(Marcus Yam / Los Angeles Times )

The album, which spent much of the summer at No. 1, debuted on the Billboard chart with what Nielsen said was 852,000 albums sold and 1.04 million equivalent album sales.

The Canadian rapper eventually expanded its availability to other streaming platforms, the accumulation of which kept the record in the No. 1 slot for three months.

“There are a lot of creative strategies being tried out there,” says David Bakula, who oversees chart tabulation for Nielsen as senior vice president, analytics and client development. The problem, however, is quantifying success in an era with dozens of distribution platforms.

“I don’t think there’s a great sense from everybody out there of, ‘This is what it takes to get to No. 1,’ or ‘This is even what a level is for No. 1,’” says Bakula.

For his part, Ocean’s competing release strategy was prompted by his first new music in four years. His long-gestating album, once thought to be called “Boys Don’t Cry,” turned out to be two albums — “Endless” and “Blonde.” Only the latter is eligible to be counted on the album chart. Because it’s a video album, “Endless” is excluded.

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Also notably absent from the overall calculations from Nielsen and BuzzAngle are the billions of YouTube plays, which are hard to quantify due to the volume of fan-made clips that feature incidental use of hot songs. What’s more, radio streaming service Pandora’s charts aren’t considered either, since the album tallies are designed to calculate intentional, on-demand listens.


The result is a formula far more complicated than a decade ago, when labels measured success based on the volume of downloads, discs and records sold.

Twenty-five years ago the music industry experienced a revolution when it started using SoundScan as a data-analysis partner. For the first time, a system existed to calculate album sales in real time.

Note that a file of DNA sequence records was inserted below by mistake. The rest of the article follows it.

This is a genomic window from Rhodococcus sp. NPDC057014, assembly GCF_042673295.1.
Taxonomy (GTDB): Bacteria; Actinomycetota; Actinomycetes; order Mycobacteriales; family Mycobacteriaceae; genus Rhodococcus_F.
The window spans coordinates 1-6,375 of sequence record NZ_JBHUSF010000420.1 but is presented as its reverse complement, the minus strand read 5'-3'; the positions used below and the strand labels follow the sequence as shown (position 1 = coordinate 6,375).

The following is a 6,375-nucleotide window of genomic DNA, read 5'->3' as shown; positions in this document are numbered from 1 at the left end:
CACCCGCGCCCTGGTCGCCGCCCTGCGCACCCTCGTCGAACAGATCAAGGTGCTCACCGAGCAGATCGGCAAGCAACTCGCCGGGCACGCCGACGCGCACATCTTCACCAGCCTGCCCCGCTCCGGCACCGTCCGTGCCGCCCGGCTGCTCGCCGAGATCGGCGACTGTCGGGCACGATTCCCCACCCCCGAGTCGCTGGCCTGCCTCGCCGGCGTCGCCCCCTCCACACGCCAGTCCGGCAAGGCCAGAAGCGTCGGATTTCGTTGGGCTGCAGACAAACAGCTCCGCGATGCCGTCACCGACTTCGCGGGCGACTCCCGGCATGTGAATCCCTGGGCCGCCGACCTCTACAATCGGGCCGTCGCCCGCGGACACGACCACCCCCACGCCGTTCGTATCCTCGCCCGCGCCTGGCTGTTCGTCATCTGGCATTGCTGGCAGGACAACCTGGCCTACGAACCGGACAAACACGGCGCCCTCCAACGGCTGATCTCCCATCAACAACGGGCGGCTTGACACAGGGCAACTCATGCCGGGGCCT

Using bar codes, it registered each purchase, replacing the old method of relying on (easily bribed) retail managers to phone in each week’s top sellers. An album sold — whether on vinyl, cassette or compact disc — was an album sold. As digital downloads entered the equation, the charts adapted accordingly.

Streaming, however, introduced a host of new variables, and two years ago Nielsen, which now owns SoundScan, introduced sweeping changes in an attempt to account for the arrival of services like Spotify, Google Music and Apple Music.

In order to accurately represent the market, says Nielsen’s Bakula, analysts needed to consider the ways in which technology had changed the variables.

The solution, in layman’s terms?

“We’re going to mash it all together in this formula and we’re going to come up with this number for total volume,” says Bakula. “That was the most challenging part.”

Hence what used to be considered an “album” is now called an “equivalent album unit,” and is measured through a weighted equation based on varying factors. Was it purchased for download, compact disc or LP? How many times were songs from the album streamed through on-demand services such as Apple Music, Spotify and Tidal?

“The consumer is like, ‘Wow, that’s complicated when you try and explain it,” says BuzzAngle’s Lidestri.

Still, it’s worth a shot.

Currently, the industry standard for measuring streaming activity is calculated using the aforementioned ratio of 1,500 streaming spins to one album. As well, 10 purchased digital downloads equals one album sale.